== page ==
Texas` Oldest Living Reuse System Tells All

Odessa initiated reuse of its wastewater effluent in 1949. Over the last 57 years, the program has grown to incorporate industrial, irrigation, and residential customers. Through reuse of the effluent, billions of gallons of water have been conserved for the potable water system.

Odessa is a city of approximately 100,000 people located in West Texas. The climate is arid where approximately 13” of rainfall is received in good years. Often the annual rainfall is less.

Odessa does not have any local water resources sufficient to meets its water needs. All water is purchased from the Colorado River Municipal Water District. The City’s major water source is Lake Ivie which is 160 miles from Odessa. With water resources so limited, the need to conserve water resources has been apparent and has resulted in Odessa taking the necessary steps to use as much of its treated effluent for more nonpotable purposes. The history of Odessa’s
reuse program is the subject of this paper.

In the late 1940s, Odessa began its reuse program when it built its first wastewater treatment plant, South Dixie Water Reclamation Plant. A condition of the sale of the property for the wastewater plant was provision of 3 MGD of the primary treated wastewater to the landowner for irrigation of alfalfa.

In the 1950s, the petrochemical plant next door to the wastewater plant signed a contract for use of 4 MGD of the primary treated wastewater. This customer required higher quality water for use in its cooling towers and agreed to construct a secondary treatment plant at the South Dixie Plant.

In the 1980s, several factors resulted in Odessa investigating expansion of its reuse program. Two of these factors were due to the discharge of the treated wastewater into an effluent dominated stream, Monahans Draw. Downstream landowners had contested issuing Odessa’s wastewater discharge permit. After weeks of hearings, the state issued the permit but the permit included recommendations for Odessa to expand uses of its effluent. This recommendation resulted in a study conducted in 1985, which identified several reuse alternatives including:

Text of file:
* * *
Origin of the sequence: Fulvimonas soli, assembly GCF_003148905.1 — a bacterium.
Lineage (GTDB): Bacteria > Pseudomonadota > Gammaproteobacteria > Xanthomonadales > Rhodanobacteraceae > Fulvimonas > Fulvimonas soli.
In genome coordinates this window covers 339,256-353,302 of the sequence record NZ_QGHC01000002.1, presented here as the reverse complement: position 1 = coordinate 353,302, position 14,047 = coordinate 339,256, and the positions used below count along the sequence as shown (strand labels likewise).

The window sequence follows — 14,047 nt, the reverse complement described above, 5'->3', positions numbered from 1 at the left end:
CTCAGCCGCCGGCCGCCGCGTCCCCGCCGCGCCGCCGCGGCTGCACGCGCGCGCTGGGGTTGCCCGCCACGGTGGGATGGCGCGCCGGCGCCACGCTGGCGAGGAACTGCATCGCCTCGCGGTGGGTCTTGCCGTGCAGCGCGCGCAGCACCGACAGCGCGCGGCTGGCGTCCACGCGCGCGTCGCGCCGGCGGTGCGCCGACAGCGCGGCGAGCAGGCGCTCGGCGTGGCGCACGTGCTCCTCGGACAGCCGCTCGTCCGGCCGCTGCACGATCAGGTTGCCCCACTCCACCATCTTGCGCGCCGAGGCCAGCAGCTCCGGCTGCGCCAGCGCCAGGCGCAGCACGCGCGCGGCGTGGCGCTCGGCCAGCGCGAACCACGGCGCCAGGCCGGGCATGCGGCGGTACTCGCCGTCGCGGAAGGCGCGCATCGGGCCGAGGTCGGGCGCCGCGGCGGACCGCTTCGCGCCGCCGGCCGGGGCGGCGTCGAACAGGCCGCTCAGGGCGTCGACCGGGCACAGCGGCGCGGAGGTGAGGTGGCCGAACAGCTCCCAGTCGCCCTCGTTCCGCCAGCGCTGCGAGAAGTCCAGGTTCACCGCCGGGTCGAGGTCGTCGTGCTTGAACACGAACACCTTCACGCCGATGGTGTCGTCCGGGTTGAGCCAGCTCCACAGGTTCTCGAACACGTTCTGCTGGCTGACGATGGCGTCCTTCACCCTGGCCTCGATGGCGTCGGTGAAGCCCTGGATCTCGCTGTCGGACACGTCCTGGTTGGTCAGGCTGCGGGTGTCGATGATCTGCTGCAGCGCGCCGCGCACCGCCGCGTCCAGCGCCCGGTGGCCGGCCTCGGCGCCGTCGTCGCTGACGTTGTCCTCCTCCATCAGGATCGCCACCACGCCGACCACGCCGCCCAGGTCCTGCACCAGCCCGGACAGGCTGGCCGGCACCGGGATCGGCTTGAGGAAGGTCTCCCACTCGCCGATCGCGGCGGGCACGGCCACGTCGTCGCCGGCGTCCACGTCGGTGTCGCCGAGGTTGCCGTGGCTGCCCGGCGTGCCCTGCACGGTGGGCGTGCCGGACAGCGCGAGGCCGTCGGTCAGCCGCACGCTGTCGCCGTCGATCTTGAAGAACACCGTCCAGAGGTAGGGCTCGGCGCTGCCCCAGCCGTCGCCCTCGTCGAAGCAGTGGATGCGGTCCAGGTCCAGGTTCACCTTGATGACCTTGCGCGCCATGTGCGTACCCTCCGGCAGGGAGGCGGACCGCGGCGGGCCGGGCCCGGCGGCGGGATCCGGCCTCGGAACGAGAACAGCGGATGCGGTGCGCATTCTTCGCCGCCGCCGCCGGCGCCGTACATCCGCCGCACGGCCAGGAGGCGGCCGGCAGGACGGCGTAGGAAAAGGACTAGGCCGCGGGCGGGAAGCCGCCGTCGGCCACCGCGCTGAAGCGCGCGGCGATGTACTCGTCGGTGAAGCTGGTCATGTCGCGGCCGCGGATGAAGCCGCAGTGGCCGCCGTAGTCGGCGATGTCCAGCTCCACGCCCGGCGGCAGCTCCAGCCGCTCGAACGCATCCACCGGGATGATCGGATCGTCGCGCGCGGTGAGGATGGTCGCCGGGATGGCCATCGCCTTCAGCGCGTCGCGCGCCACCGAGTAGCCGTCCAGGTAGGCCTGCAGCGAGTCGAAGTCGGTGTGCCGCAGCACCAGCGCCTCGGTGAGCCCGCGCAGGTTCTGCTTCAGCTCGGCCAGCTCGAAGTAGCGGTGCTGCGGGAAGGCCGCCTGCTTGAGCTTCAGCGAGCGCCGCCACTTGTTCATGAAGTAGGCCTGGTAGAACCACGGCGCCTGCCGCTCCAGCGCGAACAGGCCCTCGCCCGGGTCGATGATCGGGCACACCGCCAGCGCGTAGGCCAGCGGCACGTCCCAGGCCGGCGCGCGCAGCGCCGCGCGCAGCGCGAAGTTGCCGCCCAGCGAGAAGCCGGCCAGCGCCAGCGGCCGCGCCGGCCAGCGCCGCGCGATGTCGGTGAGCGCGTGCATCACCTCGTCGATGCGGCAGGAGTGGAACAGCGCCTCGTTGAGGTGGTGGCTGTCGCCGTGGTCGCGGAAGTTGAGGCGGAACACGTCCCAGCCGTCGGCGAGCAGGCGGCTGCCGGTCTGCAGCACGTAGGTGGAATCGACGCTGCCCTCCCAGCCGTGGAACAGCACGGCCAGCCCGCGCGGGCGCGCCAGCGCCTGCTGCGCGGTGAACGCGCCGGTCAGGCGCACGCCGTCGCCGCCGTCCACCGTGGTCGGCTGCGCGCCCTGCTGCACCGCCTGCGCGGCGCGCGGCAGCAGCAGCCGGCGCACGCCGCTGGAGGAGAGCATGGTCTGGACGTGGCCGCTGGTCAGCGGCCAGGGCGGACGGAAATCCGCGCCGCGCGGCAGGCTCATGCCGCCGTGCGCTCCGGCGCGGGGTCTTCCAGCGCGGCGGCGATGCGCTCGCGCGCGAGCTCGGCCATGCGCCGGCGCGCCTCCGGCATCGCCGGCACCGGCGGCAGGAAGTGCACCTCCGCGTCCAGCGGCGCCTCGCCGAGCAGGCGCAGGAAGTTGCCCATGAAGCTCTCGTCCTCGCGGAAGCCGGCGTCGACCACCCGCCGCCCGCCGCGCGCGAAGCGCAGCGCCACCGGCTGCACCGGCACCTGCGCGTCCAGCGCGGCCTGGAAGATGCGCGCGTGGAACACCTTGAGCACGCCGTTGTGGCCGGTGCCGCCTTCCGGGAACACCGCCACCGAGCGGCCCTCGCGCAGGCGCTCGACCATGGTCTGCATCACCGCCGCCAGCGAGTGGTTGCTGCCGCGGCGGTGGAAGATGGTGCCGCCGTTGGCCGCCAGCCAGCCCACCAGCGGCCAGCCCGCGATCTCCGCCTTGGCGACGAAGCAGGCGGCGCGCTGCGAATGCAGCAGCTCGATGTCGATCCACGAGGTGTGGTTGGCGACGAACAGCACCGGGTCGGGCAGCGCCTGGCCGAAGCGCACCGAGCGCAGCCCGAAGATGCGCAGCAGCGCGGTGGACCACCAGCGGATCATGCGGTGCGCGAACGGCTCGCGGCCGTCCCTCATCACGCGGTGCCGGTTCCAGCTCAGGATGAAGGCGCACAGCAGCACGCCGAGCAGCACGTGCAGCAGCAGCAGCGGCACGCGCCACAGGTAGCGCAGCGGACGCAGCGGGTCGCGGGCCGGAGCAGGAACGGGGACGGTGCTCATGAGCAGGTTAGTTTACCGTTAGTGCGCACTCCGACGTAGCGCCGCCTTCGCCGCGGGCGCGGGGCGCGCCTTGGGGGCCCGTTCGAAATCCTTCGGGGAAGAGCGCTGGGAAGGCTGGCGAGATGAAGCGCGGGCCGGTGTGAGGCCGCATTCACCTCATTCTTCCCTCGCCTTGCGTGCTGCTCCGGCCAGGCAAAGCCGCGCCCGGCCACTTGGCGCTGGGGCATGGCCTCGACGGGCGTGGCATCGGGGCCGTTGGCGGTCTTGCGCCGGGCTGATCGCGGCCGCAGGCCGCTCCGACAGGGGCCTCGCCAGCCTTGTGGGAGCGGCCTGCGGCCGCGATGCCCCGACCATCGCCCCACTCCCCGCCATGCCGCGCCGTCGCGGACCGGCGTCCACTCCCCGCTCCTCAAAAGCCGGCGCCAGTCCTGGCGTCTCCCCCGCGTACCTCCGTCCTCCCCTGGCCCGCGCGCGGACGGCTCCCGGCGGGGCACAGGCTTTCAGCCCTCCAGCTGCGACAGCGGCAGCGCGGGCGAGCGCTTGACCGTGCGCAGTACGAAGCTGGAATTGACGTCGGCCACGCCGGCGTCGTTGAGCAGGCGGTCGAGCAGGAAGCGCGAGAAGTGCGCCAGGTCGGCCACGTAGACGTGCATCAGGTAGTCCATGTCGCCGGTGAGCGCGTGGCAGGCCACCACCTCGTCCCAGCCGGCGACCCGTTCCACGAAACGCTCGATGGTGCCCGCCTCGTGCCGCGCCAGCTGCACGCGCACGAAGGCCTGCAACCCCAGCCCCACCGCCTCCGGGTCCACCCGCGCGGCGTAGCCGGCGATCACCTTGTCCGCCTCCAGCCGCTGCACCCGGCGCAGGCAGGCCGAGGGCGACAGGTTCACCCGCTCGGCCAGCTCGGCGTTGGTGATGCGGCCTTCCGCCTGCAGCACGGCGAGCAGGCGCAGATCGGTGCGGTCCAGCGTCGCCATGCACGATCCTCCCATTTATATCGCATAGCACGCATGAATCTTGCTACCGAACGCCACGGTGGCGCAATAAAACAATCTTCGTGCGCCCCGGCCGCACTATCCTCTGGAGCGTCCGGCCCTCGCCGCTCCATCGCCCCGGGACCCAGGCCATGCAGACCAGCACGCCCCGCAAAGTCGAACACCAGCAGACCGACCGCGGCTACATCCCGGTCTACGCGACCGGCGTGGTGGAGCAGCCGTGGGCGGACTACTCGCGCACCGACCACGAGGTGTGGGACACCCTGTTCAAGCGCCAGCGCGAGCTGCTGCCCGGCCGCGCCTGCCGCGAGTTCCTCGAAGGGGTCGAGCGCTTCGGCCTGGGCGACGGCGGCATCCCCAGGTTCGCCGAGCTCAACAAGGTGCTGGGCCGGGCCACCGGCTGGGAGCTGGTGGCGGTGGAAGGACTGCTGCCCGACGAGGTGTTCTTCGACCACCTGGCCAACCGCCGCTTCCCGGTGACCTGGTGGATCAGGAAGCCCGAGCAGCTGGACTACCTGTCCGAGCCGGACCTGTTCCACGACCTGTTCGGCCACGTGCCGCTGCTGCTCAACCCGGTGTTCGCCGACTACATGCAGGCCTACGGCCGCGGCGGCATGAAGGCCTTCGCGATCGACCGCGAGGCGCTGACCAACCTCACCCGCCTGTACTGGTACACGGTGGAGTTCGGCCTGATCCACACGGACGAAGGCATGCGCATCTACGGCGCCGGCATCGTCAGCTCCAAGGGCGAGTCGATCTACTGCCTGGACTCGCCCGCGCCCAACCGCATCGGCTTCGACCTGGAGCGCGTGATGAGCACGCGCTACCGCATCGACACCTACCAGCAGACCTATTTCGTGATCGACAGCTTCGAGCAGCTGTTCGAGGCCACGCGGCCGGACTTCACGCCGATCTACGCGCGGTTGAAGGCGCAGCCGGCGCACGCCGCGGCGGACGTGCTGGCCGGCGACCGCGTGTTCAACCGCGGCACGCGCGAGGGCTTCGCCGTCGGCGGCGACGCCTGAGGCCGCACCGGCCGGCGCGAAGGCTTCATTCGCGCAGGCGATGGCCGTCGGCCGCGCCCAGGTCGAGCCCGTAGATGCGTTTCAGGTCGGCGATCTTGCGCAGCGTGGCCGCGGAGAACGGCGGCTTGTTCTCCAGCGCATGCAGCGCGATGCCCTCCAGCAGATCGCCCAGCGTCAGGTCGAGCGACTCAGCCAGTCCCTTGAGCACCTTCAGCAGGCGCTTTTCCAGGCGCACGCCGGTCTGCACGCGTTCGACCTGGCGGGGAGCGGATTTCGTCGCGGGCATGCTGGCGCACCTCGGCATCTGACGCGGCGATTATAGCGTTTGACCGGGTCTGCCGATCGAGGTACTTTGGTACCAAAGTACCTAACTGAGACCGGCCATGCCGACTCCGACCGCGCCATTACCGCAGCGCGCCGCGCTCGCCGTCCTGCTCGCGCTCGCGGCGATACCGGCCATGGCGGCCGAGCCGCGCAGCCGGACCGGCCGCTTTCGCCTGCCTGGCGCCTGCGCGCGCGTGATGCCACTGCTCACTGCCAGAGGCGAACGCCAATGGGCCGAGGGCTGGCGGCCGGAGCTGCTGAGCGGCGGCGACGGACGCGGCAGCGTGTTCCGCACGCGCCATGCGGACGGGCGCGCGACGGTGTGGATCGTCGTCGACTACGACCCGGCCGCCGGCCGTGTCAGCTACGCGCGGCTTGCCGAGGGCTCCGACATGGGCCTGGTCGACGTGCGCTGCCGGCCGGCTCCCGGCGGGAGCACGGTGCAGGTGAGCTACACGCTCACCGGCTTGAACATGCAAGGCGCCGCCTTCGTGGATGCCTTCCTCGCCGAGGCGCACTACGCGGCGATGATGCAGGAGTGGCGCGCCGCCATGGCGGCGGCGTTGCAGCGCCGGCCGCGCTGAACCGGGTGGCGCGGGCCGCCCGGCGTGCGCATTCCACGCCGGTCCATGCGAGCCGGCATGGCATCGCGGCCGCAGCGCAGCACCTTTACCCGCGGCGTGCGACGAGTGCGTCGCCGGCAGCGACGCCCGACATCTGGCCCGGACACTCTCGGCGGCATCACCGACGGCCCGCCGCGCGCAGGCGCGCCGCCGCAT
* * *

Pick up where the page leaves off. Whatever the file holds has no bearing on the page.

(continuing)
1. Agricultural where irrigation with reuse water could be substituted for irrigation with groundwater.
  2. Nonpotable urban uses including irrigation of golf courses, parks, cemeteries, makeup water for recreational ponds, and dual water distribution systems.
  3. Industrial uses including use of the water for cooling tower makeup water, boiler feed water and process water.
  4. Indirect potable water use in which highly treated effluent could be used to recharge the aquifer.
  5. Direct potable use where the effluent would receive additional treatment and then be blended with the City’s lake water prior to treatment at the water treatment plant.

Before a decision was made concerning the direction the City would take with its reuse program, a very unusual situation occurred. In 1986, Odessa received approximately 34” of rainfall over a relatively short time period. The runoff from these rains overwhelmed Monahans Draw and flooded farms, structures and equipment that had been established in the normally dry playa lakes along the Draw. As a result of the flooding, three lawsuits were filed by downstream landowners. The City was unable to convince the juries which heard these cases that the flooding was caused by the unusually high rainfall and not due to its discharges to Monahans Draw. The potential for additional lawsuits expedited the City’s decision to move forward with expansion of its reuse program.

The third reason for the progress of Odessa’s reuse program in the 1980s was directly related to the Director of Utilities, Bob Derrington. He understood the need of water conservation in West Texas and was a strong advocate for reuse long before reuse was popular. His vision for beneficial use of treated effluent not only impacted Odessa’s reuse program, but reuse throughout Texas as he served on committees which led to the expansion of reuse in Texas

As a result of the 1985 study, Odessa determined that the most feasible reuse alternative was nonpotable urban uses. A study was conducted in 1987 which identified three golf course, Texas Department of Transportation right of ways, university grounds and a cemetery as potential customers. Due to the low cost of the reuse water and extensive educational efforts which overcame the stigma of using wastewater effluent, contracts were signed in 1992 with all of these entities except the cemetery.

Finding uses for the effluent was only one of Odessa’s challenges. Since Odessa had selected a reuse which would result in irrigation of grounds where public access was not restricted, upgrades at the wastewater treatment plants would be needed to meet the quality requirements for Type I reuse water established in Texas. In addition, a means of transporting the treated water to the customers had to be addressed.

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